See also: Manuka Campground Arthur RiverPeppermint Campground Arthur River – Camping Nelson Bay Arthur River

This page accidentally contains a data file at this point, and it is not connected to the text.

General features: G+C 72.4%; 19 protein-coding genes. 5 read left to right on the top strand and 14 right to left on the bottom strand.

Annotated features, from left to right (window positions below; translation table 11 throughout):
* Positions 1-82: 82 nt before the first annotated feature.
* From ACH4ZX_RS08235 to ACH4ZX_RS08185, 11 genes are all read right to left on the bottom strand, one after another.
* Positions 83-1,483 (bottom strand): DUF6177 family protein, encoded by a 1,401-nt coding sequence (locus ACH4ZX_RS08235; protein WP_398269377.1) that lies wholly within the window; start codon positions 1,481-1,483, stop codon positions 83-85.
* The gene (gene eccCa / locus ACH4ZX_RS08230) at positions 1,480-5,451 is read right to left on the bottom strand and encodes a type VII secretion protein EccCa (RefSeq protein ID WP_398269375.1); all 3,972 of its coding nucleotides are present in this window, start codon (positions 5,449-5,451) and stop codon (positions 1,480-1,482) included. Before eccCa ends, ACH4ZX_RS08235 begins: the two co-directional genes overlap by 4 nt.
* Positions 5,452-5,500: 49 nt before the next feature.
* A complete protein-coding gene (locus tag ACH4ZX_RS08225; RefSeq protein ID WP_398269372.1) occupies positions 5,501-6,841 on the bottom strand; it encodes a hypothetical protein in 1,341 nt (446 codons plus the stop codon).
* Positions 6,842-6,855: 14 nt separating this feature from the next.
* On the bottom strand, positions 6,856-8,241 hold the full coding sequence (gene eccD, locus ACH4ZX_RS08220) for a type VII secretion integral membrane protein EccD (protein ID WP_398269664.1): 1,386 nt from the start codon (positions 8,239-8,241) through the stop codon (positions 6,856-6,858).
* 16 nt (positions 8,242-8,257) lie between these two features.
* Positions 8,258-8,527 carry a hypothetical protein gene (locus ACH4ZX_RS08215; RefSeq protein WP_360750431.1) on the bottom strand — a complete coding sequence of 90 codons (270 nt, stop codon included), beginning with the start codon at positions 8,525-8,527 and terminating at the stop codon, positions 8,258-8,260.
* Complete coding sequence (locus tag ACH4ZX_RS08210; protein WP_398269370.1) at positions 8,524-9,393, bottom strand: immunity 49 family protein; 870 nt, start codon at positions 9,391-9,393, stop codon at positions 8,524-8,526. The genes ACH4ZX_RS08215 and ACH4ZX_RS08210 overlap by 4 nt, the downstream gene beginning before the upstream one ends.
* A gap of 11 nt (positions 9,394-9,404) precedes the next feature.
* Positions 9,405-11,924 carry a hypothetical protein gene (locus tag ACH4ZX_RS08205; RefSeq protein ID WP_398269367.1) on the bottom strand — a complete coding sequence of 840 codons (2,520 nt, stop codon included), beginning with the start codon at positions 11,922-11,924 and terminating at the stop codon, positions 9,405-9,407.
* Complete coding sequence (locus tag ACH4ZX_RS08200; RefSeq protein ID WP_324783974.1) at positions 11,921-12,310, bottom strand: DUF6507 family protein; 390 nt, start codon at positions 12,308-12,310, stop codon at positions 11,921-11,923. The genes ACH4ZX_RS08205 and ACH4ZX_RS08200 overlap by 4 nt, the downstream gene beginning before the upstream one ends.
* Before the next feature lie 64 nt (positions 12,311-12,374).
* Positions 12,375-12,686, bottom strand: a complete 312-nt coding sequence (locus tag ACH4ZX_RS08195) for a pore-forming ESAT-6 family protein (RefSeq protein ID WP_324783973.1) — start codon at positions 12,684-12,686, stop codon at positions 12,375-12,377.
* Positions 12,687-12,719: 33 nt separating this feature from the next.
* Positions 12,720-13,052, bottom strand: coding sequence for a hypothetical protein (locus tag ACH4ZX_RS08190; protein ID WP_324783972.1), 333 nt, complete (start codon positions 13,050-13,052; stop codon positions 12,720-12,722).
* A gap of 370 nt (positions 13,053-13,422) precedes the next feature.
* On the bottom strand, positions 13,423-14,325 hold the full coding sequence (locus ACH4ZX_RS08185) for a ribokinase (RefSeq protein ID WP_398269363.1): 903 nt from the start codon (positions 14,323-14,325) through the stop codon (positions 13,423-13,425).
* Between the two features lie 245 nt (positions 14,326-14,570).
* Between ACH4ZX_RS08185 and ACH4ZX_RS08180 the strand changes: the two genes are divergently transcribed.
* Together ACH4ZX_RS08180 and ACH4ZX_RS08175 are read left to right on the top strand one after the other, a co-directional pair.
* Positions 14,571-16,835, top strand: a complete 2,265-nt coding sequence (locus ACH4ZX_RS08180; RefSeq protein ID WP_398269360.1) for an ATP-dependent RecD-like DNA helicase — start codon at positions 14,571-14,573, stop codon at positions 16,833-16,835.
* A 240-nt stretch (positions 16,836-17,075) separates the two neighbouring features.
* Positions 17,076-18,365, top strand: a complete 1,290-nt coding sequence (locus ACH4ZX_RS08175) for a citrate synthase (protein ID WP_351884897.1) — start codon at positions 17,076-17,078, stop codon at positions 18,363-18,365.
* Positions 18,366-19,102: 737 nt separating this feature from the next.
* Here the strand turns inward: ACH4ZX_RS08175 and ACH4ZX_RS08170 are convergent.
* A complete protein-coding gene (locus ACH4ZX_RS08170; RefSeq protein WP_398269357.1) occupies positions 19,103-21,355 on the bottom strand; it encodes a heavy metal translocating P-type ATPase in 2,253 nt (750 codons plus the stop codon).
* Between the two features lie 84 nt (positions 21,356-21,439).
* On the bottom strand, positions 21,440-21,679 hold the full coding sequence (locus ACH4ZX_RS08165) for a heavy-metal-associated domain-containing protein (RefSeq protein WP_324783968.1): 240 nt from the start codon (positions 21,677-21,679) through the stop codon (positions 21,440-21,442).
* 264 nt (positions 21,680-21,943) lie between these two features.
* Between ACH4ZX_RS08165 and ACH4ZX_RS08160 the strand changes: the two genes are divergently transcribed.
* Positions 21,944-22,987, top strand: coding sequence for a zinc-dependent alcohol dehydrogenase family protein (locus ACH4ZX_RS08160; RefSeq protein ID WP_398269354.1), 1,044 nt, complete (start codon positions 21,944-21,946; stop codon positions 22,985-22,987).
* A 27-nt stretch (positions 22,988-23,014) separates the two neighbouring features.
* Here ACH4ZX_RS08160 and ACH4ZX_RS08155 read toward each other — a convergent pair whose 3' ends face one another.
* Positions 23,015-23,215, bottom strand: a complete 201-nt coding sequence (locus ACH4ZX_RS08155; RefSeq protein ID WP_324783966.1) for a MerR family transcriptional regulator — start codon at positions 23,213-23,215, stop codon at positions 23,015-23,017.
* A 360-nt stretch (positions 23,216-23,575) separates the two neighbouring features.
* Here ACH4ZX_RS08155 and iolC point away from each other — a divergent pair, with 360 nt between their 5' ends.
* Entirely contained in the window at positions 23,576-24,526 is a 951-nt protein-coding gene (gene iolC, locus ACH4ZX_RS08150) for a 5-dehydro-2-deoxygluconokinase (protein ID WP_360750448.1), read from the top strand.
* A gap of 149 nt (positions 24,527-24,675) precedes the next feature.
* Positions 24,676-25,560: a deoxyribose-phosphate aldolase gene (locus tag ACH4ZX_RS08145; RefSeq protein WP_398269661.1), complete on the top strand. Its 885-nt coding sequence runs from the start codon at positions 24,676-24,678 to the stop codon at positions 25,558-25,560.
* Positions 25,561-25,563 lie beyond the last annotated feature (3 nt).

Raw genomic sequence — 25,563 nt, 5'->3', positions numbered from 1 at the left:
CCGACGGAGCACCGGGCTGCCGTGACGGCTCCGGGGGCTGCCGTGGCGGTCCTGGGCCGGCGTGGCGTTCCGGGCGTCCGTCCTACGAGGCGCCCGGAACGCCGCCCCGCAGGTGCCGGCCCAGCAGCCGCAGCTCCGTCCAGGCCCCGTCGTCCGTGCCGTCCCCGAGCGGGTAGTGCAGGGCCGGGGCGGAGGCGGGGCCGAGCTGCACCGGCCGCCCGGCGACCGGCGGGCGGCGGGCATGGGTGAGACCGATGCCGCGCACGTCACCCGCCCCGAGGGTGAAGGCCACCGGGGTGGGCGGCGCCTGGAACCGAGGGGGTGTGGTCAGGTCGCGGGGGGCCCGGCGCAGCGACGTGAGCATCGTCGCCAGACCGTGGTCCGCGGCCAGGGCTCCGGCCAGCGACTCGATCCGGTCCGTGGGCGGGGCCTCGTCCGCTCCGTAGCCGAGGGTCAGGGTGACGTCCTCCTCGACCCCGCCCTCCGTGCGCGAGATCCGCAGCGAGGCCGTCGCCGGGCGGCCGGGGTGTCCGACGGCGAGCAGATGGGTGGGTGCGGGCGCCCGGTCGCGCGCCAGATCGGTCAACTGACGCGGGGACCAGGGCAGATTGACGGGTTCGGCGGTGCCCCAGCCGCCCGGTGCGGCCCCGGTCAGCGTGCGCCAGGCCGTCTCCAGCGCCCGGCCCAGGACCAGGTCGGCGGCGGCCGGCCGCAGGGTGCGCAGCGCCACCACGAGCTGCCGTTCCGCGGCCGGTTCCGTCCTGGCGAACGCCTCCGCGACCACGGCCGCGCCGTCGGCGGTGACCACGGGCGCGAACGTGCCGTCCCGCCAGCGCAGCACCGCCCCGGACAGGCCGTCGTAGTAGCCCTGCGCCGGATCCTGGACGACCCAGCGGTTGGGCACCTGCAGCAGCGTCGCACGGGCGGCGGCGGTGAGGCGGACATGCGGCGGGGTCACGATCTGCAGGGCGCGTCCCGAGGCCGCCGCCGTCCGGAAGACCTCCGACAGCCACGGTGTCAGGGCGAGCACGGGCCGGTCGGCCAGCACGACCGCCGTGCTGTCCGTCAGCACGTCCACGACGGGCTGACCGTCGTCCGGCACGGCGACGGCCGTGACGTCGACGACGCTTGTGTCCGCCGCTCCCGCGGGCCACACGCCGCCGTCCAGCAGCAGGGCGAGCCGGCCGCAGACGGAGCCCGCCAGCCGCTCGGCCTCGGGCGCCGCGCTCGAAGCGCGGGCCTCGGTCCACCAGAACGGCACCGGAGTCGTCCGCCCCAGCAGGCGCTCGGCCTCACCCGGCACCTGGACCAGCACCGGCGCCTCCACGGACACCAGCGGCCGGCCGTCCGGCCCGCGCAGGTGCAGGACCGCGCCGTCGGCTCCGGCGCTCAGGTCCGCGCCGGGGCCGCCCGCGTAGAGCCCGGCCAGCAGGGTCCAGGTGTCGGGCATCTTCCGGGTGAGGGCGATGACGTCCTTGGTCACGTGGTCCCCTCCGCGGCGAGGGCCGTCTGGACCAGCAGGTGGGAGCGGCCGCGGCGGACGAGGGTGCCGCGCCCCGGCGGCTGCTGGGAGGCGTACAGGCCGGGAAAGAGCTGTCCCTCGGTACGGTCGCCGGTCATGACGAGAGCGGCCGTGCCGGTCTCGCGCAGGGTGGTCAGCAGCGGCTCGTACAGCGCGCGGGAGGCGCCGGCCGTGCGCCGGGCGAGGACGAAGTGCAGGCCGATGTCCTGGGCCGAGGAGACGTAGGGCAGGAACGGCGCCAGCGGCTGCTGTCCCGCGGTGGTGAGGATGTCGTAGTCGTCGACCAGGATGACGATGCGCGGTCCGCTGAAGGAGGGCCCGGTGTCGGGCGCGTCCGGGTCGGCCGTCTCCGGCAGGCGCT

Prickly Wattle Campground offers fairly basic, but excellent bush camping at Arthur River on the C214 road, on the wild West Coast of Tasmania. There are a large number of sheltered sites at this large camping ground, which is set next to the main road and is some 2 km south of the township of Arthur River. Arthur River, in the Tarkine, is well-known for its excellent fishing including both salt (salmon is a popular catch) and freshwater options (trout and bream). The Arthur River Cruise is a must if you are camping at Arthur River, where if you are lucky you will see the beautiful White Breasted Sea Eagle. To camp at Prickly Wattle, you will need to be largely self-sufficient, and carry your own water – basic food provisions can be bought in Arthur River but please note this is a small settlement so the shops are nothing more than small general stores. There are very basic long drop toilets at the Prickly Wattle Campground. Can you collect firewood that has fallen from trees, but under no circumstances is wood to be cut from trees. Dogs are OK, but must be kept under control at all times. This campground is patrolled by the local Parks and Wildlife Ranger. There are other excellent camping options in Arthur River including Manuka, Nelson Bay and Peppermint campgrounds. You need a permit to camp at Prickly Wattle, which can be purchased in Arthur River from the Tarkine Visitor Centre. If arriving after hours, there are facilities to register and pay camping fees. The campsites are patrolled by a ranger and checks are made to ensure that fees have been paid.